In short, at the beginning of his reign, Arthur broke his sword. A nymph appeared from the lake, in the form of a young maiden, granting him Excalibur as a boon. Years later, fatally wounded Arthur asks one of his knights to throw the sword back to the enchanted lake.

Vietnamese legend of the sword in the lake

There are some striking parallels between the original Arthurian myth and some of the myths of South-East Asia. For example, one of the most popular Vietnamese legends is that of the sword Thuận Thiên (Heaven’s will).

Just like Excalibur, this sword is a symbol of Vietnamese sovereignty. It was proof of the legitimacy of the leader Lê Lợi, who fought against the Ming dynasty in the 15th century. But these are not the main similarities. In fact, the “Heaven’s will” sword also came from a lake. It was a fisherman who found its blade. Not knowing what to do with it, he threw it back in the lake, but the sword kept coming back in his net. When this happened for the third time, he took it as a sign and decided to take it home with him. The number three seems to be important here. In the Arthurian myth, the knights manage to throw Excalibur back in the lake only after three attempts.

Sometime later, general Lê Lợi visits the fisherman and the blade starts to shine in his presence. The fishermen allowed him to take the blade. But the blade was missing the hilt. Lê Lợi found it in the branches of a banyan tree. Putting the pieces together, he obtained a magical sword that granted many victories to the Vietnamese people.

Years later, Lê Lợi, now a king, took a boat ride on a lake in front of his palace. A golden turtle came out and asked for a sword in a human voice, claiming that it belongs to the dragon king, who wants it back. When the sword started to move on its own, Lê Lợi realized that it doesn’t belong to him. He was only allowed to have it to gain his victories. He then threw it back in the lake and the giant turtle took it underwater, never to be seen again.

For this reason, the name of the central lake in Hanoi, capital of Vietnam, is Hồ Hoàn Kiếm (Lake of the Returned Sword).

The parallels between these myths are obvious, and yet, I couldn’t find any other source connecting them. Both Excalibur and the “Heaven’s will” came out of a lake and were eventually returned there, once they served their purpose. Both swords were the symbols of sovereignty, legitimacy of a king, and a magical tool to overcome enemies. Also, the Vietnamese sword belonged to a dragon-king, while King Arthur’s father was Pendragon (chief-dragon).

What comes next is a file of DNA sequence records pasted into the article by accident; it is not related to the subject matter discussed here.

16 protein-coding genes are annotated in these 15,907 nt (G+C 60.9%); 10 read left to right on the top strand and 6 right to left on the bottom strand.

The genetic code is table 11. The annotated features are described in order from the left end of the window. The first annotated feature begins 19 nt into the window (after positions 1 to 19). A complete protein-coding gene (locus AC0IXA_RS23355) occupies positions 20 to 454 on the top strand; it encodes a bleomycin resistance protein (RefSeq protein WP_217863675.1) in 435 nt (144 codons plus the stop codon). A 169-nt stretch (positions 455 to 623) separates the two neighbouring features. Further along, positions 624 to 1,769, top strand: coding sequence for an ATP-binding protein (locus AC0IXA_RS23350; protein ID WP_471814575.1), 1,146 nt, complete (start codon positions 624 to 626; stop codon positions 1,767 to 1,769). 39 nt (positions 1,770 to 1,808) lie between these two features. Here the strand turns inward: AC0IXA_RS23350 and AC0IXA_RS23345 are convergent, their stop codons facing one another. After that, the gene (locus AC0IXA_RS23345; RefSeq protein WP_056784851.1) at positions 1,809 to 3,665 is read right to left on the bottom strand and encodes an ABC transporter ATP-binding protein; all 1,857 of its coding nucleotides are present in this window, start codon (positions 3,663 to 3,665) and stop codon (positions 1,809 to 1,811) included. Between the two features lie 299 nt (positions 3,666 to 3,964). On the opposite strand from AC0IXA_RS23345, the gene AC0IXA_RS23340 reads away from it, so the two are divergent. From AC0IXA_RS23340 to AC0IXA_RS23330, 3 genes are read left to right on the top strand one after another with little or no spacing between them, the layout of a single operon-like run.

The idea of the sword being assembled of two pieces – a blade and a hilt, is also very interesting. King Arthur had the sword Excalibur, and a dagger Carnwennan (little white hilt). He used it to slay the witch Orddu, by slicing her in half. Similarly, the Gaetish hero Beowulf has two swords, Hrunting and Naegling. He tried to slay Grendel’s mother (a witch or a dragon) with Hrunting, but it was too small. He then saw the giant sword Naegling, a sword of immense power, and used it to finish the job.

Malaysia – the sword of the river (and the dragon slayer)

In Malaysian royal regalia, there is a sword “Cura Si Manjakini“. The name is Sanskrit and means “blade of the Mandakini river”. Tradition states that it belonged to a first king, a hero who used it to slay Saktimuna – a multi-headed dragon.

Thailand – the legend of the sword in the lake

An important part of the royal regalia of Thailand is a “sword of victory“. Here too, it represents the power and legitimacy of a king. And once again, it was the fisherman who found it in his net. Its hilt is made of gold and decorated with diamonds and precious stones. Also, there is a carving of the god Vishnu riding an eagle Garuda.

But the main difference is that this magical sword was never returned to a lake. It still stands as a part of the royal regalia, and the people of Thailand can see it on special occasions. However, during the Oath of Allegiance ceremony, the king dips this sword in a cup of sacred water and drinks from it. The rest of the court then follows his example.

Slavic legends of the sword in the lake